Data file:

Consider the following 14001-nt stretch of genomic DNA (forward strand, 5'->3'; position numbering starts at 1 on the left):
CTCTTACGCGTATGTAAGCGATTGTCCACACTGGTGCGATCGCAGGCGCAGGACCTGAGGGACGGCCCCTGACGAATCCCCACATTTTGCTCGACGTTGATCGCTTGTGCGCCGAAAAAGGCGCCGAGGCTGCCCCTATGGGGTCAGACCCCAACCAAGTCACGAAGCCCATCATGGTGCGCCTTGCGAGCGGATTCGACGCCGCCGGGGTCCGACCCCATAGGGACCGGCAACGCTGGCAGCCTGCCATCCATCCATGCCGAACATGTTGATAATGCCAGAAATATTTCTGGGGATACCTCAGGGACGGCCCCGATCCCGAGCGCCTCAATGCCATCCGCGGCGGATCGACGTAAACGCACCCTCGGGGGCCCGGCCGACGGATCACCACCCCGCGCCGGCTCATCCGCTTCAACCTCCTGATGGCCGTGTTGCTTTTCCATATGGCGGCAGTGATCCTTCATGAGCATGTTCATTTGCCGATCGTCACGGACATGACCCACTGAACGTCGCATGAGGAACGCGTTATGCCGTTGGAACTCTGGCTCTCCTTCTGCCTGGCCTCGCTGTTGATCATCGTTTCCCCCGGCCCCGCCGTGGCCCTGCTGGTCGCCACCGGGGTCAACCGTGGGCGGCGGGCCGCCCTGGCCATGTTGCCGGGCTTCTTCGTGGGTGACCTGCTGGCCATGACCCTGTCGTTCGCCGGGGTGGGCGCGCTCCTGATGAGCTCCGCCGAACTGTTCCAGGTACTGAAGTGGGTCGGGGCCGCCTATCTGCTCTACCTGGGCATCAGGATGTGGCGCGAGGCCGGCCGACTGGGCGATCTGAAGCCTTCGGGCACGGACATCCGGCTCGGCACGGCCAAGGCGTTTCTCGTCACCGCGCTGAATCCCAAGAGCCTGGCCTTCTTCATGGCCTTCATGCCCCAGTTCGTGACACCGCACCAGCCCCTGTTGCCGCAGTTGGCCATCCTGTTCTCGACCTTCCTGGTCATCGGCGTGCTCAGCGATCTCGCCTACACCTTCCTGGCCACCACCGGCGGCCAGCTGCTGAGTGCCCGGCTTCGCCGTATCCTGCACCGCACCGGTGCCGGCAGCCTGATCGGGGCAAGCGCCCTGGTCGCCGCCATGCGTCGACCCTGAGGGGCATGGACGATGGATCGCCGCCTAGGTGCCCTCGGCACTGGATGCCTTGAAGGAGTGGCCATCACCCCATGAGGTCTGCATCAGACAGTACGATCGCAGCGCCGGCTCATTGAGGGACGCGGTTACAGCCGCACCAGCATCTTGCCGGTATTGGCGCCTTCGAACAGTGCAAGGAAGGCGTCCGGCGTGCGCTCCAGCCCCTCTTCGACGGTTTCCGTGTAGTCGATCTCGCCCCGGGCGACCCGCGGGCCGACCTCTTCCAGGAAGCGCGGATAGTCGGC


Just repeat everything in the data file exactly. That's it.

Consider the following 14001-nt stretch of genomic DNA (forward strand, 5'->3'; position numbering starts at 1 on the left):
CTCTTACGCGTATGTAAGCGATTGTCCACACTGGTGCGATCGCAGGCGCAGGACCTGAGGGACGGCCCCTGACGAATCCCCACATTTTGCTCGACGTTGATCGCTTGTGCGCCGAAAAAGGCGCCGAGGCTGCCCCTATGGGGTCAGACCCCAACCAAGTCACGAAGCCCATCATGGTGCGCCTTGCGAGCGGATTCGACGCCGCCGGGGTCCGACCCCATAGGGACCGGCAACGCTGGCAGCCTGCCATCCATCCATGCCGAACATGTTGATAATGCCAGAAATATTTCTGGGGATACCTCAGGGACGGCCCCGATCCCGAGCGCCTCAATGCCATCCGCGGCGGATCGACGTAAACGCACCCTCGGGGGCCCGGCCGACGGATCACCACCCCGCGCCGGCTCATCCGCTTCAACCTCCTGATGGCCGTGTTGCTTTTCCATATGGCGGCAGTGATCCTTCATGAGCATGTTCATTTGCCGATCGTCACGGACATGACCCACTGAACGTCGCATGAGGAACGCGTTATGCCGTTGGAACTCTGGCTCTCCTTCTGCCTGGCCTCGCTGTTGATCATCGTTTCCCCCGGCCCCGCCGTGGCCCTGCTGGTCGCCACCGGGGTCAACCGTGGGCGGCGGGCCGCCCTGGCCATGTTGCCGGGCTTCTTCGTGGGTGACCTGCTGGCCATGACCCTGTCGTTCGCCGGGGTGGGCGCGCTCCTGATGAGCTCCGCCGAACTGTTCCAGGTACTGAAGTGGGTCGGGGCCGCCTATCTGCTCTACCTGGGCATCAGGATGTGGCGCGAGGCCGGCCGACTGGGCGATCTGAAGCCTTCGGGCACGGACATCCGGCTCGGCACGGCCAAGGCGTTTCTCGTCACCGCGCTGAATCCCAAGAGCCTGGCCTTCTTCATGGCCTTCATGCCCCAGTTCGTGACACCGCACCAGCCCCTGTTGCCGCAGTTGGCCATCCTGTTCTCGACCTTCCTGGTCATCGGCGTGCTCAGCGATCTCGCCTACACCTTCCTGGCCACCACCGGCGGCCAGCTGCTGAGTGCCCGGCTTCGCCGTATCCTGCACCGCACCGGTGCCGGCAGCCTGATCGGGGCAAGCGCCCTGGTCGCCGCCATGCGTCGACCCTGAGGGGCATGGACGATGGATCGCCGCCTAGGTGCCCTCGGCACTGGATGCCTTGAAGGAGTGGCCATCACCCCATGAGGTCTGCATCAGACAGTACGATCGCAGCGCCGGCTCATTGAGGGACGCGGTTACAGCCGCACCAGCATCTTGCCGGTATTGGCGCCTTCGAACAGTGCAAGGAAGGCGTCCGGCGTGCGCTCCAGCCCCTCTTCGACGGTTTCCGTGTAGTCGATCTCGCCCCGGGCGACCCGCGGGCCGACCTCTTCCAGGAAGCGCGGATAGTCGGC